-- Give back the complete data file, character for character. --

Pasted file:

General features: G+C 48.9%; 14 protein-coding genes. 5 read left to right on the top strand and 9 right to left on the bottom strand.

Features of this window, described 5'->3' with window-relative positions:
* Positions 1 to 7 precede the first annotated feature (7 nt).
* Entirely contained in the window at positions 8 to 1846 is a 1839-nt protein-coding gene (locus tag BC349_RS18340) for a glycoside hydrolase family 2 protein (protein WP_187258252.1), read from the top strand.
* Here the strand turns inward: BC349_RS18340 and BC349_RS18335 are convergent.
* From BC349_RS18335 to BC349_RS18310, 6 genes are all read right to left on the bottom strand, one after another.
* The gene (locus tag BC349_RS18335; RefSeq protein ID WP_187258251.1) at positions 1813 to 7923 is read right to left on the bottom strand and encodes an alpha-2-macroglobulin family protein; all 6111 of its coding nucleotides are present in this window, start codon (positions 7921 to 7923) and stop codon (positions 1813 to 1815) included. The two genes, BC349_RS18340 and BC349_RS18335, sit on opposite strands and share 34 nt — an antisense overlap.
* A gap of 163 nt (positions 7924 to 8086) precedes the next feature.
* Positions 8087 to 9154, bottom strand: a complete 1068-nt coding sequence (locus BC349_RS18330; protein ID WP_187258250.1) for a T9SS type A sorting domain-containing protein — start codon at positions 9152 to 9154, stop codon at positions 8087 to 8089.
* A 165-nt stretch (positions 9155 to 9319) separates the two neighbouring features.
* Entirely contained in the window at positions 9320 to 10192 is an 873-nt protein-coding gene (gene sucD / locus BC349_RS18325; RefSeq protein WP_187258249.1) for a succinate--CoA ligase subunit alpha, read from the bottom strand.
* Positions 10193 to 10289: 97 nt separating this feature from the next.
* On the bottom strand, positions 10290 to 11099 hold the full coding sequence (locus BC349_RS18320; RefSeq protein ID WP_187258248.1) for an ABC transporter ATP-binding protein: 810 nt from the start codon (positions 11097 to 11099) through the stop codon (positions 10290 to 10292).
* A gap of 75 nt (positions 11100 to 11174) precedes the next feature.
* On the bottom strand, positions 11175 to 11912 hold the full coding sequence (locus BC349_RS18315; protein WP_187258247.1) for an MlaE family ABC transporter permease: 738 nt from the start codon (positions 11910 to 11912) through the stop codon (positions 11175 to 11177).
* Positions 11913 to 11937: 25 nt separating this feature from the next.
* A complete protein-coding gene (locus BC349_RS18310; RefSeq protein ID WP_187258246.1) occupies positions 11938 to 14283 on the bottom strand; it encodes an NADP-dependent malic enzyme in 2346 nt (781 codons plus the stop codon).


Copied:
General features: G+C 48.9%; 14 protein-coding genes. 5 read left to right on the top strand and 9 right to left on the bottom strand.

Features of this window, described 5'->3' with window-relative positions:
* Positions 1 to 7 precede the first annotated feature (7 nt).
* Entirely contained in the window at positions 8 to 1846 is a 1839-nt protein-coding gene (locus tag BC349_RS18340) for a glycoside hydrolase family 2 protein (protein WP_187258252.1), read from the top strand.
* Here the strand turns inward: BC349_RS18340 and BC349_RS18335 are convergent.
* From BC349_RS18335 to BC349_RS18310, 6 genes are all read right to left on the bottom strand, one after another.
* The gene (locus tag BC349_RS18335; RefSeq protein ID WP_187258251.1) at positions 1813 to 7923 is read right to left on the bottom strand and encodes an alpha-2-macroglobulin family protein; all 6111 of its coding nucleotides are present in this window, start codon (positions 7921 to 7923) and stop codon (positions 1813 to 1815) included. The two genes, BC349_RS18340 and BC349_RS18335, sit on opposite strands and share 34 nt — an antisense overlap.
* A gap of 163 nt (positions 7924 to 8086) precedes the next feature.
* Positions 8087 to 9154, bottom strand: a complete 1068-nt coding sequence (locus BC349_RS18330; protein ID WP_187258250.1) for a T9SS type A sorting domain-containing protein — start codon at positions 9152 to 9154, stop codon at positions 8087 to 8089.
* A 165-nt stretch (positions 9155 to 9319) separates the two neighbouring features.
* Entirely contained in the window at positions 9320 to 10192 is an 873-nt protein-coding gene (gene sucD / locus BC349_RS18325; RefSeq protein WP_187258249.1) for a succinate--CoA ligase subunit alpha, read from the bottom strand.
* Positions 10193 to 10289: 97 nt separating this feature from the next.
* On the bottom strand, positions 10290 to 11099 hold the full coding sequence (locus BC349_RS18320; RefSeq protein ID WP_187258248.1) for an ABC transporter ATP-binding protein: 810 nt from the start codon (positions 11097 to 11099) through the stop codon (positions 10290 to 10292).
* A gap of 75 nt (positions 11100 to 11174) precedes the next feature.
* On the bottom strand, positions 11175 to 11912 hold the full coding sequence (locus BC349_RS18315; protein WP_187258247.1) for an MlaE family ABC transporter permease: 738 nt from the start codon (positions 11910 to 11912) through the stop codon (positions 11175 to 11177).
* Positions 11913 to 11937: 25 nt separating this feature from the next.
* A complete protein-coding gene (locus BC349_RS18310; RefSeq protein ID WP_187258246.1) occupies positions 11938 to 14283 on the bottom strand; it encodes an NADP-dependent malic enzyme in 2346 nt (781 codons plus the stop codon).